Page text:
You might have seen the results of that recent National Education Association survey: Asked what gift they'd most wish to receive from their students, nearly half of teachers polled said a "Thank you" would do the trick. You know what we're going to say here: We should also be showing our teacher appreciation with budget and policy changes. But concrete expressions of gratitude are just one kind. Without intangibles such as respect and admiration, a bigger paycheck and a bit more creative freedom in the classroom will go only so far.
We need a Teacher Appreciation Society. The cliché that teaching should be as widely esteemed a career choice as, say, medicine and law is now entering its twilight years -- it's also truer than ever. Here at GLEF, we try to show teachers our boundless gratitude by publishing stories, guides, and resources we hope will make their days a smidge easier now and then. Well, fine. But today, we add this: Thank you. If we had a whiteboard in front of us, we'd write it a hundred times.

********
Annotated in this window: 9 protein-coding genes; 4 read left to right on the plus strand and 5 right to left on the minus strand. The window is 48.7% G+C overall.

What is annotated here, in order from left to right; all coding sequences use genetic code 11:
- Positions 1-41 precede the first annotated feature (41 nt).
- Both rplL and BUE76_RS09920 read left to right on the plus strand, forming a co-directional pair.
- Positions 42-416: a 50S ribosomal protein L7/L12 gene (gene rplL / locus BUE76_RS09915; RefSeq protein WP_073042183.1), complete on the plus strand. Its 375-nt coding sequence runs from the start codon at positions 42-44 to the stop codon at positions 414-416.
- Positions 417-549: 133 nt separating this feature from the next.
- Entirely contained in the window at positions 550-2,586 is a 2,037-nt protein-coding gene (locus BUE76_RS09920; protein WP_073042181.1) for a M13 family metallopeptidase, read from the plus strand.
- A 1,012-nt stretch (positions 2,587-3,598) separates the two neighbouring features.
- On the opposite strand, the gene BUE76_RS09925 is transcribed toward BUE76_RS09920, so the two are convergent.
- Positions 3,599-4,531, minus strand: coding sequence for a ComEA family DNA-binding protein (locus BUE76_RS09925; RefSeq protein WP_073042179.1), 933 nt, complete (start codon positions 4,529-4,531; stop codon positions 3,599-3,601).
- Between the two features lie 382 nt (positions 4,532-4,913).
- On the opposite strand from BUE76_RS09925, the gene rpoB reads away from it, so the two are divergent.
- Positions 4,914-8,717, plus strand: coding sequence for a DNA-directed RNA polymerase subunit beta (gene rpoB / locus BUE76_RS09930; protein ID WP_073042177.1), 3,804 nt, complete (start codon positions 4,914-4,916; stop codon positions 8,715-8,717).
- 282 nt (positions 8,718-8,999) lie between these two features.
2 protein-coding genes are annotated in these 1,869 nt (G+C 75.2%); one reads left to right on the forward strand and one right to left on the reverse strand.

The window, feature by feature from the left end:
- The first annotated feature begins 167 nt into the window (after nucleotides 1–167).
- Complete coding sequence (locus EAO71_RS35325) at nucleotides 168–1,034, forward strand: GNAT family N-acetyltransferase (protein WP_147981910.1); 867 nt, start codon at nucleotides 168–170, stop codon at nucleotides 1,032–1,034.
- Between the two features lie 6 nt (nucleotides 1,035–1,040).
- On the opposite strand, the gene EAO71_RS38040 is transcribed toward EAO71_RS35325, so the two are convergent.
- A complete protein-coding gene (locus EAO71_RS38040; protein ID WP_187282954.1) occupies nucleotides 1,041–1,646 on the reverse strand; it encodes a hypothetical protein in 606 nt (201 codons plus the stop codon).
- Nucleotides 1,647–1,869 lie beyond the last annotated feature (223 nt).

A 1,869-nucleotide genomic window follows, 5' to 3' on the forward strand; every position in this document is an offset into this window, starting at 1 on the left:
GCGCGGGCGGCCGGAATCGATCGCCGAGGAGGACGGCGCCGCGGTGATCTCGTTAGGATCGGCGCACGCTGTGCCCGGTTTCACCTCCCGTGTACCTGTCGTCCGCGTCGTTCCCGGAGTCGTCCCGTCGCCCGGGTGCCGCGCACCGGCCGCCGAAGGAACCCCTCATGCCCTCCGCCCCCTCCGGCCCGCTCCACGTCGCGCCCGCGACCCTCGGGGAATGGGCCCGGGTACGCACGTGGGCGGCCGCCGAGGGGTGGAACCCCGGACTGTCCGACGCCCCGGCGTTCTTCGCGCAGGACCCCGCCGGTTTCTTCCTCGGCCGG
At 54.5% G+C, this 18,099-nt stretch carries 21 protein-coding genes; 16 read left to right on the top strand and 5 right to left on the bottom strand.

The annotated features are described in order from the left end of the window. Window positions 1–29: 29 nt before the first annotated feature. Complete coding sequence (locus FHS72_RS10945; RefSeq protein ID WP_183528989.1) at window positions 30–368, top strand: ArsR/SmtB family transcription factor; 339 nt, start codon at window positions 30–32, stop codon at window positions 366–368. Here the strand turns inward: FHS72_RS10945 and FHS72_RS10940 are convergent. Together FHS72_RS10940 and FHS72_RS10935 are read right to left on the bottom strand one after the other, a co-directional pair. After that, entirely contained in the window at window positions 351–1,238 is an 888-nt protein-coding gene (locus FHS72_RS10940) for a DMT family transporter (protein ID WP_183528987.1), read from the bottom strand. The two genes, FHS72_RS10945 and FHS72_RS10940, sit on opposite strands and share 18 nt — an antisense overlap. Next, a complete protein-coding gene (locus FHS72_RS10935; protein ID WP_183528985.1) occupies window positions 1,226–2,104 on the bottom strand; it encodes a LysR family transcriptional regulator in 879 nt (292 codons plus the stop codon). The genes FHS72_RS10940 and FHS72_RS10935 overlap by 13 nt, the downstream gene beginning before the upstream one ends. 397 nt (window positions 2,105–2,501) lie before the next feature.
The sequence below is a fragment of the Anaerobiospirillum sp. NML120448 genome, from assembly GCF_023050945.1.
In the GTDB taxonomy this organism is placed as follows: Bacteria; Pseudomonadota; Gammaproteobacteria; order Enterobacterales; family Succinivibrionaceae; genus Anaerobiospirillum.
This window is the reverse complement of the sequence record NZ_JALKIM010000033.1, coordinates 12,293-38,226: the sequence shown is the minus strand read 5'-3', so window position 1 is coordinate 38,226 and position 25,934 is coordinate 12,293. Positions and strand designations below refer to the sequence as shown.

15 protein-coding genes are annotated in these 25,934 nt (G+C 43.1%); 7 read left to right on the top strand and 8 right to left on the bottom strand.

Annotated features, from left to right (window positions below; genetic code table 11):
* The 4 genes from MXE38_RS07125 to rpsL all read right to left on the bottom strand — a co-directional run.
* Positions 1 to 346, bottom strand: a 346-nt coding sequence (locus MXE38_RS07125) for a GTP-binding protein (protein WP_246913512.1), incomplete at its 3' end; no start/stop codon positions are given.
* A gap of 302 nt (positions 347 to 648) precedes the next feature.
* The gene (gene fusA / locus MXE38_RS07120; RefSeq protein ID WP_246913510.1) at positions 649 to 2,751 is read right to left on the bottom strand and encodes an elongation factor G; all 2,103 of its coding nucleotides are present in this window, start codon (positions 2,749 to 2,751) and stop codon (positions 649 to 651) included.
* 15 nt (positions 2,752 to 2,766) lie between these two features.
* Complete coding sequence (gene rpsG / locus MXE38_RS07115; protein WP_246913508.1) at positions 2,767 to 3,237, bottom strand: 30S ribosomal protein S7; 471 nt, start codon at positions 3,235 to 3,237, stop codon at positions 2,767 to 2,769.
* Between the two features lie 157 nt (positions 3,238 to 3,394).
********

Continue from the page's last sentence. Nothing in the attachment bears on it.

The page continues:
Here are selected articles, blog entries, and poll questions on Edutopia.org related to the issue of teacher appreciation:
- Are Teacher Unions the Problem?: A Clear Look at a Cloudy Issue
- Can teachers instill self-confidence in students who aren't learning it at home?
- Does your school have healthy parent-teacher partnerships?
- Pecking Order: Parent Pressure Is Eclipsing Teacher Control
- Power Surge: Gaining Strength Frpm Positive Teachers
- Should teachers receive incentive pay for improving student performance?
- The Teacher Leader: Words of Wisdom From Those Who Know Best
- Treating Teachers as Professionals: The Value of Adequate Preparation Time
- R-E-S-P-E-C-T: What Keeps Teachers Teaching?
- What will do the most to keep teachers in the profession?
- What will do the most to reduce time spent on classroom management?